Effects of background risks on cautiousness with an application to a portfolio choice problem
We provide necessary and sufficient conditions on an individual's expected utility function under which any zero-mean idiosyncratic risk increases cautiousness (the derivative of the reciprocal of the absolute risk aversion), which is the key determinant for this individual's demand for options and portfolio insurance.
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323, Center for Intergenerational Studies, Institute of Economic Research, Hitotsubashi University.
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- Hara, C. & Christoph Kuzmics, 2004. "Representative Consumer's Risk Aversion and Efficient Risk-Sharing Rules," Cambridge Working Papers in Economics 0452, Faculty of Economics, University of Cambridge.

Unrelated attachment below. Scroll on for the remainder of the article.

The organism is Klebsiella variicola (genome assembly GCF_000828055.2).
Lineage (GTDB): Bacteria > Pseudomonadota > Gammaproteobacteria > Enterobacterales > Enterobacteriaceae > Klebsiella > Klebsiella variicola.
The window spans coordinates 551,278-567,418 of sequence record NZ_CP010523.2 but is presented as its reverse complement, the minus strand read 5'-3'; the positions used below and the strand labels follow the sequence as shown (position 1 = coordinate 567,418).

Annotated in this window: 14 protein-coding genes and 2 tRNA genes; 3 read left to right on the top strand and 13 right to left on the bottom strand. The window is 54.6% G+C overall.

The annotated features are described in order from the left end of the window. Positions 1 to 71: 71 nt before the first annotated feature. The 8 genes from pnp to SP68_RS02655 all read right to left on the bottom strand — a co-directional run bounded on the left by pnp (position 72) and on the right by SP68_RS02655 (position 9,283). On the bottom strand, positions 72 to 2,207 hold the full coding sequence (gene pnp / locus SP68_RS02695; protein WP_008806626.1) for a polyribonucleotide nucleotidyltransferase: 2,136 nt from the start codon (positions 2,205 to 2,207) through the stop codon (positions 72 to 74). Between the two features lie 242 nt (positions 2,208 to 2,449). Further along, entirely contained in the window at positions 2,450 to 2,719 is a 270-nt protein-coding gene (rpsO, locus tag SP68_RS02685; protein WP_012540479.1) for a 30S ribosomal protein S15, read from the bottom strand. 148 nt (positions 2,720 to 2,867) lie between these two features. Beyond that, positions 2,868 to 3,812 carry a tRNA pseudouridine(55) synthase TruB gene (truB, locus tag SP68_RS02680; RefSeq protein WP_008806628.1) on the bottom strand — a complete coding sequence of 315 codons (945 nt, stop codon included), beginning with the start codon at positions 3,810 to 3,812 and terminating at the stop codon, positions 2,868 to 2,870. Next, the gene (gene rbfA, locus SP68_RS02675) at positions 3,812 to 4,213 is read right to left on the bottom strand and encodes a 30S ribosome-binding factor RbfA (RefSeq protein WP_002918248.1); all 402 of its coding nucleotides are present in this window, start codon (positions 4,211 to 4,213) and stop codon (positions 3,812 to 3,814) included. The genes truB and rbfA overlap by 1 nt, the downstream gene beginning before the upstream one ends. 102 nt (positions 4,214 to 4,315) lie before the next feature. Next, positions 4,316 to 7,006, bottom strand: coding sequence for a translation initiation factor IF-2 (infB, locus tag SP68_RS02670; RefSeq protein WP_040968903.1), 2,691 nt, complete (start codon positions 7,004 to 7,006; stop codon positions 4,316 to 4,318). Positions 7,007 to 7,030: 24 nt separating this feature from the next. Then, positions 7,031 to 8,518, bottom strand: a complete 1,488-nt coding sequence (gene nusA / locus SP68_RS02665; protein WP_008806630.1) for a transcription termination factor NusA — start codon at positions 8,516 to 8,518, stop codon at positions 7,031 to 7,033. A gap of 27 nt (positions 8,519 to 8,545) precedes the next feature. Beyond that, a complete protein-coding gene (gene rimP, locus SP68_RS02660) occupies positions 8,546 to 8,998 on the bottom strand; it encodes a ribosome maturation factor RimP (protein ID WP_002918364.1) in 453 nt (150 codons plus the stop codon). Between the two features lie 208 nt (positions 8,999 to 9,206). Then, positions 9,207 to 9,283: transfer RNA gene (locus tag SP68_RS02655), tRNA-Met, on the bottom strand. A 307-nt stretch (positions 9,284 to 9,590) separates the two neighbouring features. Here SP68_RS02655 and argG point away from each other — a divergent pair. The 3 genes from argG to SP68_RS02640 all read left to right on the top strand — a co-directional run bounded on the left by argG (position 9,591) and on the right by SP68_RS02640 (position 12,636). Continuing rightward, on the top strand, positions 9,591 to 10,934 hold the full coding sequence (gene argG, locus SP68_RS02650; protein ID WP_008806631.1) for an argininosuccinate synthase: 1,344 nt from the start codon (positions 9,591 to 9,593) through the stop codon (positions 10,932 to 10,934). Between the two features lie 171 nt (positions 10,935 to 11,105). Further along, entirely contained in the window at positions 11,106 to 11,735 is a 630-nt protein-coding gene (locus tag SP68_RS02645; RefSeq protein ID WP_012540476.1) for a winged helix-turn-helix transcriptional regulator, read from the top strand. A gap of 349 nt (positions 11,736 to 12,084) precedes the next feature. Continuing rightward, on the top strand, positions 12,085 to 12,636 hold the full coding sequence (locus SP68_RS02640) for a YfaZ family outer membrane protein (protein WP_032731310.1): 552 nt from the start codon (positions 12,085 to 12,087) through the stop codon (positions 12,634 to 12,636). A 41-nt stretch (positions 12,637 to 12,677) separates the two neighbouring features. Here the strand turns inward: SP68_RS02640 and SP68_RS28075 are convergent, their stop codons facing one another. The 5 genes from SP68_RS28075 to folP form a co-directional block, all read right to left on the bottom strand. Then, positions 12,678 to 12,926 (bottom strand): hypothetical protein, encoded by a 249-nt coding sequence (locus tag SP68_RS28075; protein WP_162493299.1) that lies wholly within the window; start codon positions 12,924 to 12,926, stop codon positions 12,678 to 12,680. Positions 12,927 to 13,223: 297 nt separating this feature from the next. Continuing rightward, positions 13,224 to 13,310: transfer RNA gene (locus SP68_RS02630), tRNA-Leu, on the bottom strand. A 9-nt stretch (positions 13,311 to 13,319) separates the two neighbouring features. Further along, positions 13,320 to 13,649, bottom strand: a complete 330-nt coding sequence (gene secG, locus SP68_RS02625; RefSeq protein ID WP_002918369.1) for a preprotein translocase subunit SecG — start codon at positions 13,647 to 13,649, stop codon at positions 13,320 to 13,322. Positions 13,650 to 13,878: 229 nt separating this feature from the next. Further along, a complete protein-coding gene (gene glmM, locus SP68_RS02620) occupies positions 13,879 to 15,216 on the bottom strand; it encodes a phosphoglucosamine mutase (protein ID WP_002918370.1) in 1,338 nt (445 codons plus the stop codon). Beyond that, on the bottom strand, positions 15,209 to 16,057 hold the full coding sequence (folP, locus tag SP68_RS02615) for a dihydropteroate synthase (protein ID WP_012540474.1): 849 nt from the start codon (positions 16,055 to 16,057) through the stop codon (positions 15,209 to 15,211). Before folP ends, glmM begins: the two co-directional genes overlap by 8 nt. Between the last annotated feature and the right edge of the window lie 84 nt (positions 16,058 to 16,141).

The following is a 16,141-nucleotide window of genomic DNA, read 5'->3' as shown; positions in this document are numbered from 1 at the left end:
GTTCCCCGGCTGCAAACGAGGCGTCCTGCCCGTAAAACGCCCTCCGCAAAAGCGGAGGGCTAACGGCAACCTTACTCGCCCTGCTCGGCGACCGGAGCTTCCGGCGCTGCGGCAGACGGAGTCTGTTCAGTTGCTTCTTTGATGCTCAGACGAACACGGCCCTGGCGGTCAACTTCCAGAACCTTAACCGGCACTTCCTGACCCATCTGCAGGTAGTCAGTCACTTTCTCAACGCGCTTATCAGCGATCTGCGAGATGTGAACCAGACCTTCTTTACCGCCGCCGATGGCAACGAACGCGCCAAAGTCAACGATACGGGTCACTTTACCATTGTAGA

- Chiaki Hara & James Huang & Christoph Kuzmics, 2006. "Representative Consumer's Risk Aversion and Efficient Risk-Sharing Rules," KIER Working Papers 620, Kyoto University, Institute of Economic Research.
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- Franke, Gunter & Stapleton, Richard C. & Subrahmanyam, Marti G., 1998. "Who Buys and Who Sells Options: The Role of Options in an Economy with Background Risk," Journal of Economic Theory, Elsevier, vol. 82(1), pages 89-109, September.
- Chevallier, Eric & Müller, Heinz H., 1994. "Risk Allocation in Capital Markets: Portfolio Insurance, Tactical Asset Allocation and Collar Strategies," ASTIN Bulletin: The Journal of the International Actuarial Association, Cambridge University Press, vol. 24(01), pages 5-18, May.
- Gollier, Christian & Pratt, John W, 1996. "Risk Vulnerability and the Tempering Effect of Background Risk," Econometrica, Econometric Society, vol. 64(5), pages 1109-1123, September.
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